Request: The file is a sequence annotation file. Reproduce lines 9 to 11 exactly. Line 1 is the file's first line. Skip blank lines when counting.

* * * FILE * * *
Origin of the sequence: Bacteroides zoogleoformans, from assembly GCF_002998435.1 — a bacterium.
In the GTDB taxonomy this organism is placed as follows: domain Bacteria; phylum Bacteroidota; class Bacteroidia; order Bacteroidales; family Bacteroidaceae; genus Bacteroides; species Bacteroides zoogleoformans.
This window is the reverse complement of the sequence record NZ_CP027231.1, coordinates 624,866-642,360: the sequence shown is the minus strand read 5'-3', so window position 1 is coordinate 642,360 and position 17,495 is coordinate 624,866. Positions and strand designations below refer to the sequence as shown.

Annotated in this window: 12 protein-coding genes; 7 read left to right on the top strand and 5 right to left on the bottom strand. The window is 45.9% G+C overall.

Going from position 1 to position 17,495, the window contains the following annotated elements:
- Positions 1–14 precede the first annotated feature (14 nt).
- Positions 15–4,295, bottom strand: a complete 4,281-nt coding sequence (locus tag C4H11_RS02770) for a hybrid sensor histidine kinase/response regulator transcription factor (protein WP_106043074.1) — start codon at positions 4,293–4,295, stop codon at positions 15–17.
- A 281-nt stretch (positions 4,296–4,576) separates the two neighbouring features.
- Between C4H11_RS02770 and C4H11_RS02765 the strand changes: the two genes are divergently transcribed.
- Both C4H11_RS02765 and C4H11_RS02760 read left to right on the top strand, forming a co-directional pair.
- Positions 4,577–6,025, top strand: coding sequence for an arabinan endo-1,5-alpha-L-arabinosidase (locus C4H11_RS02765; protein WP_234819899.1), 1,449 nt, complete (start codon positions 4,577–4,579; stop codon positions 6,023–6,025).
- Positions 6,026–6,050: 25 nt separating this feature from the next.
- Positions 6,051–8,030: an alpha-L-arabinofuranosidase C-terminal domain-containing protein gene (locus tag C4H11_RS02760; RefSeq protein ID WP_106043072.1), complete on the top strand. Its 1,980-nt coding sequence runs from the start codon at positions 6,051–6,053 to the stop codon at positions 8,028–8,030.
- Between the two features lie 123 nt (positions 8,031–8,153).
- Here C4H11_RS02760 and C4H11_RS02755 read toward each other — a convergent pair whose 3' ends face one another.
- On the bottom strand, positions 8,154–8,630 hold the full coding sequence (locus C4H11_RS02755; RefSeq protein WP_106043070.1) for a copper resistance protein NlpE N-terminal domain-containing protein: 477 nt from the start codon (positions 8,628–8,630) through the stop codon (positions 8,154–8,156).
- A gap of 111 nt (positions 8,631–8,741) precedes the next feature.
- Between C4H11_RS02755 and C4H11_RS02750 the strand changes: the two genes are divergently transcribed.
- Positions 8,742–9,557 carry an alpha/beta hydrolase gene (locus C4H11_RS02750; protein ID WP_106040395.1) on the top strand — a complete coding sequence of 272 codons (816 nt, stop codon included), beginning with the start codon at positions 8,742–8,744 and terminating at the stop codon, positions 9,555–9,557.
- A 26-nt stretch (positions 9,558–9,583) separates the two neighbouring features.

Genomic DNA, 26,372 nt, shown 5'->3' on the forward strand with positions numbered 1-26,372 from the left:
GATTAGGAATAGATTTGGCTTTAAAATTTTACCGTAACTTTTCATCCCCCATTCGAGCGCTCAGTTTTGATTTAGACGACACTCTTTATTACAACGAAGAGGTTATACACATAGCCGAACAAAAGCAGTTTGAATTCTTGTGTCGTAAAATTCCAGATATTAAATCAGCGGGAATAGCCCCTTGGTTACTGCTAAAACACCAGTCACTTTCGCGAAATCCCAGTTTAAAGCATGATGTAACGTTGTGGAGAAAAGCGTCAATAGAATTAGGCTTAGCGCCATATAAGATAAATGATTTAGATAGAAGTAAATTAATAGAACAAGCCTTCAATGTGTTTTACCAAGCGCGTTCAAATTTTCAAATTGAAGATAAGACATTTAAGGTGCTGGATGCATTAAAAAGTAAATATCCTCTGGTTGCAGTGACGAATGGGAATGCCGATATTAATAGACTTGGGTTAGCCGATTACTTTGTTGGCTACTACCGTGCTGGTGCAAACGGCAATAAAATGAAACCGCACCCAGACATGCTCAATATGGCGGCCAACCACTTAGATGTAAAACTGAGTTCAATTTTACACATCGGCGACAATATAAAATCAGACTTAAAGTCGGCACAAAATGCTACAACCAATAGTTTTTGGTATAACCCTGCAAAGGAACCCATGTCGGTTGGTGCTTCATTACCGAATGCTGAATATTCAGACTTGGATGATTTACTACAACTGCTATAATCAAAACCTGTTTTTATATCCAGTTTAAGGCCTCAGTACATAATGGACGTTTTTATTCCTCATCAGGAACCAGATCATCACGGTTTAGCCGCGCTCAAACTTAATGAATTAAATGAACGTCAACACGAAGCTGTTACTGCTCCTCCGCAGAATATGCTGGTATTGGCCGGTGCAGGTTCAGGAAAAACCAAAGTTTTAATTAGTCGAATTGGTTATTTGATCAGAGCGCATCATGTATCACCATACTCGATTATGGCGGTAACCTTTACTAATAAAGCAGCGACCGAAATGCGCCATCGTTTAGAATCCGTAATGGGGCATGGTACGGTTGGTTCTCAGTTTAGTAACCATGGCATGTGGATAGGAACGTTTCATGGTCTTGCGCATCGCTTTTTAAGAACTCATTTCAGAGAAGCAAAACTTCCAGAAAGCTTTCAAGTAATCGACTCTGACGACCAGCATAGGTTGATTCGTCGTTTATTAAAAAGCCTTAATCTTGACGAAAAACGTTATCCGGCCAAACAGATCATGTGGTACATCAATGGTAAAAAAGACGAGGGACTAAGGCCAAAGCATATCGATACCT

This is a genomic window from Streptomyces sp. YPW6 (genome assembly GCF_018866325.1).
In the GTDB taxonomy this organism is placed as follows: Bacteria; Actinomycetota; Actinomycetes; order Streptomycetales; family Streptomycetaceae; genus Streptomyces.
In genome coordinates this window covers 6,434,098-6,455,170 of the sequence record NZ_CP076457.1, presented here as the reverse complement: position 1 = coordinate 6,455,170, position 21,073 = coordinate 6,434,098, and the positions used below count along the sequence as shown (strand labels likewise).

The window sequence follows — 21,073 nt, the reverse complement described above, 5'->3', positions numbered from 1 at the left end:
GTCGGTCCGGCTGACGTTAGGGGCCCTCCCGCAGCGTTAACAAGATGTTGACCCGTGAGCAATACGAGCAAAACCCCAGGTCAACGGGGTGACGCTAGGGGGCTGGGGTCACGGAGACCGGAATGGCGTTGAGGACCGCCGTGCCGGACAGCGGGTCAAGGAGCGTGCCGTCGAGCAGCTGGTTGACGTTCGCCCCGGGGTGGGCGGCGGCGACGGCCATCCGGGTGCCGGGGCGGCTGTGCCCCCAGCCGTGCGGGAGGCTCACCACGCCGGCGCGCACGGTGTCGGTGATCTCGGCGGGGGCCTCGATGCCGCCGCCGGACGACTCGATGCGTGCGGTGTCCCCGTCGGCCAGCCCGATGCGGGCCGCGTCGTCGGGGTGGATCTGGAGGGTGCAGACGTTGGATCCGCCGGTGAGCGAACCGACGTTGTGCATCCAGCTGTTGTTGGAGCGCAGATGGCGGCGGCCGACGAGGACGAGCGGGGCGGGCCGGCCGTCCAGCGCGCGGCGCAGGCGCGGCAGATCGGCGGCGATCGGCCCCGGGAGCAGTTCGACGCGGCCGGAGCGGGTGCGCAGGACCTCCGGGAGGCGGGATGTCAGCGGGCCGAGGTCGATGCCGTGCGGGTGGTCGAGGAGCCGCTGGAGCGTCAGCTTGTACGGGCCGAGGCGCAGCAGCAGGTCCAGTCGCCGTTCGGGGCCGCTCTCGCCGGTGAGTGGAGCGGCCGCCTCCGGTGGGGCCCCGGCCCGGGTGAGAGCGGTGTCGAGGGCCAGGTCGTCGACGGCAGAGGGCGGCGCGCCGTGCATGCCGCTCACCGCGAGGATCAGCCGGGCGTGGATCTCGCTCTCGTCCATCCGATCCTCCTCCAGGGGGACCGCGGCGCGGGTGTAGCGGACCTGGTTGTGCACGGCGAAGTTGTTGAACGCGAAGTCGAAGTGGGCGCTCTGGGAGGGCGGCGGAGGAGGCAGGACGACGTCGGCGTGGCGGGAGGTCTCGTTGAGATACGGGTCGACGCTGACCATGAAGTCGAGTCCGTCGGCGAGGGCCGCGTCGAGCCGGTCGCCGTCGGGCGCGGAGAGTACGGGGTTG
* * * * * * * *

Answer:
- Between C4H11_RS02770 and C4H11_RS02765 the strand changes: the two genes are divergently transcribed.
- Both C4H11_RS02765 and C4H11_RS02760 read left to right on the top strand, forming a co-directional pair.
- Positions 4,577–6,025, top strand: coding sequence for an arabinan endo-1,5-alpha-L-arabinosidase (locus C4H11_RS02765; protein WP_234819899.1), 1,449 nt, complete (start codon positions 4,577–4,579; stop codon positions 6,023–6,025).